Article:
Waldner and his party were about 25km (16mi) from their parked vehicles when the avalanche hit, burying five people in snow that was as much as three metres (9.8ft) deep. While all five were dug out by those who had not been buried, Waldner had already succumbed to the conditions, and his body was left by the group, fearing further slides; the body was recovered late Monday by search and rescue crews. The recovery effort had been hindered by the area still being at high risk for another avalanche.

BC has seen an inordinate number of casualties due to avalanches this winter. Waldner was one of two deaths last weekend, the other occurring near Enderby. Though 30 snowmobilers quickly responded to a call to assist in digging out 24-year-old Matt Simmons, the man was not wearing a beacon and was not recovered quickly enough to save him.

Cquote1.svg I don’t know what goes through their minds, but I guess the fun outweighs the risks and they’re making the choice to go in these areas. Cquote2.svg

—Constable Craig Douglass, RCMP

On December 28, eight snowmobilers died in slides near Fernie in BC’s southeast.

The RCMP are asking the public to take every precaution when in the backcountry. “Please do not operate snowmobiles in areas where avalanches are likely or may possibly occur,” a news release urged.

RCMP spokesman Constable Craig Douglass was critical of thoall>Pl takThe RCMPn Dessary safety measures. “I don’t know what goes through their minds, but I guess the fun outweighs the risks and they’re making the choice to go in these areas.” He noted that people can still enjoy the outdoors safely, as long as they find “places they can operate snowmobiles that are going to be safe, that are >Pl in avalanche areas or zones.”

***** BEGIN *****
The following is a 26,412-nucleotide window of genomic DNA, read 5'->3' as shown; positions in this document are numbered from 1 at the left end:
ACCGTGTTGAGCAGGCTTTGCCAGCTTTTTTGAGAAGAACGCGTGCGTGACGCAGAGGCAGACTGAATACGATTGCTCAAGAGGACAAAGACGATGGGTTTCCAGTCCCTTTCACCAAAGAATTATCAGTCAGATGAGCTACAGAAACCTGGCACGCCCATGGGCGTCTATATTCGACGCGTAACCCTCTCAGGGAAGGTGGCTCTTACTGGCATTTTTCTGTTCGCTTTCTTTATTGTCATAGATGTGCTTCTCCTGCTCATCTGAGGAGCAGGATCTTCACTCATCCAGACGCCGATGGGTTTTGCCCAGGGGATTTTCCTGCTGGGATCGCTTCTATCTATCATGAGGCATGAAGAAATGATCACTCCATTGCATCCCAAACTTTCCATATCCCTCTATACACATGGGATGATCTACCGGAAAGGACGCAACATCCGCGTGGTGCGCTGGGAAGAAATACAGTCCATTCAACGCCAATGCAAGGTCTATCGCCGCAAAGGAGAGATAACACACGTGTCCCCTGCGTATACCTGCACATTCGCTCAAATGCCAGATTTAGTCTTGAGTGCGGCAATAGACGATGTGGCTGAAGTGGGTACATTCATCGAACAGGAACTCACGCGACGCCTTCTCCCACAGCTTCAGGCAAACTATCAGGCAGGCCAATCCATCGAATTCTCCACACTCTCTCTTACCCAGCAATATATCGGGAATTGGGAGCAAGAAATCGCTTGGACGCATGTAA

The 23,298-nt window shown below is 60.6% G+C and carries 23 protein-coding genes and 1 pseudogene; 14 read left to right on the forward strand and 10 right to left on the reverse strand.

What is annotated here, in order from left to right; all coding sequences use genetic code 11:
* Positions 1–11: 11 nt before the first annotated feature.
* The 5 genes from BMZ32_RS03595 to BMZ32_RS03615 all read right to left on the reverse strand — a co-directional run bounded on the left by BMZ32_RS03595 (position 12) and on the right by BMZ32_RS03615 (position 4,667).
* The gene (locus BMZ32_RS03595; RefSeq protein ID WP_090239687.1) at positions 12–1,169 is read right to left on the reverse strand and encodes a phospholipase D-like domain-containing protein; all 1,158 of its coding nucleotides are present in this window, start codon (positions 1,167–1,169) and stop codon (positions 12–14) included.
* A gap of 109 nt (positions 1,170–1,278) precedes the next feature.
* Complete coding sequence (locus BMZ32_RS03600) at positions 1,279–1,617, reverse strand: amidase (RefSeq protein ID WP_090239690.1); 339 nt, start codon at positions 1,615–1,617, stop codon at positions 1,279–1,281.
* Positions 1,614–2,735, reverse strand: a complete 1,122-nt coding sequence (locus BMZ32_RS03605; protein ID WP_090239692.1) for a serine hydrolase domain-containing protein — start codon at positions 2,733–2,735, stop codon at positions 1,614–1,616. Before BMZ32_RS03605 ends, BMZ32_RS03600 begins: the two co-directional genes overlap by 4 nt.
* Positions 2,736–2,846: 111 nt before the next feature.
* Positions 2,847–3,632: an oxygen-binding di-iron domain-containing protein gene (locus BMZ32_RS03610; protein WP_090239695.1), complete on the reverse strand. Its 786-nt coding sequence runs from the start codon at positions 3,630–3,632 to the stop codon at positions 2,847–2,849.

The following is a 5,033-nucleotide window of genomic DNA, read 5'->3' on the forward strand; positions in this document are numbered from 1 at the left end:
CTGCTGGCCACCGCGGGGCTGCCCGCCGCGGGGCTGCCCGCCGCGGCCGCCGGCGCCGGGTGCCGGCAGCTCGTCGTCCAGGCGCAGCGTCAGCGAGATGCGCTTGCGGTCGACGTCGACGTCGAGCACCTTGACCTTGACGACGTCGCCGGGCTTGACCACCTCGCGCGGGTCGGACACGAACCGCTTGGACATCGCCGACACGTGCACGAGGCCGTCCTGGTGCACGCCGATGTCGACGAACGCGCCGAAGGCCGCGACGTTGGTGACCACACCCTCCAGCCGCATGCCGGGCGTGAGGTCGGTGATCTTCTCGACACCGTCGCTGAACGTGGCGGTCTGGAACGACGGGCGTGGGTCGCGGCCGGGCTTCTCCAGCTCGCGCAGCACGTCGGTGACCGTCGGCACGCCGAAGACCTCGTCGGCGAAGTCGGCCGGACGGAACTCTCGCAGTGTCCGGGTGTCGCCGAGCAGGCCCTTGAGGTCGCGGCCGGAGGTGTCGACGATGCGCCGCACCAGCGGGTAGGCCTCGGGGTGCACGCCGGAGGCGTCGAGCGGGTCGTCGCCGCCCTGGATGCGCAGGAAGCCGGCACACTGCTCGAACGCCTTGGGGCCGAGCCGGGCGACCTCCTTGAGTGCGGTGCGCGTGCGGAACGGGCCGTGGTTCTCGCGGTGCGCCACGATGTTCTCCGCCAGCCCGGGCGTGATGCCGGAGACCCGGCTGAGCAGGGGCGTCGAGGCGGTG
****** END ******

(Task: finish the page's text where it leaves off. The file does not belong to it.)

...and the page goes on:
In the 2002-2003 winter season, BC saw 29 people killed in avalanches.



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August 24, 2008

Eight mountaineers missing on Mont Blanc in French Alps after avalanche

Eight mountaineers missing on Mont Blanc in French Alps after avalanche

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Sunday, August 24, 2008

Mont Blanc in the Alps, is the highest mountain in Western Europe.

Rescue crews have called an end to the search for eight mountaineers who went missing on the French side of Mont Blanc after an avalanche that occurred on at 0100 GMT August 24. Eight other climbers were also injured. Five of the missing are said to be Austrian and three were from Switzerland.

“[There is] no longer any chance of finding someone alive,” stated the interior minister of France, Michele Alliot-Marie who also added that are more people trapped beneath the snow. “Thanks to technology, we know for certain there are people buried under the snow, but it’s impossible to be sure exactly how many.”

Rescuers feared that there would be more avalanches and decided to end the search for survivors in the late afternoon today. The avalanche started at an elevation of 3,600 meters and went down the mountainside for nearly 100 meters, leaving a trail 50 meters wide. Rescuers used helicopters and dogs to search for survivors for a day, but failed to find any.

“[I saw] a wall of ice coming towards us and then we were carried 200 metres,” said one of the survivors from Italy, Marco Delfini who also said he tried to help the others caught in the snow.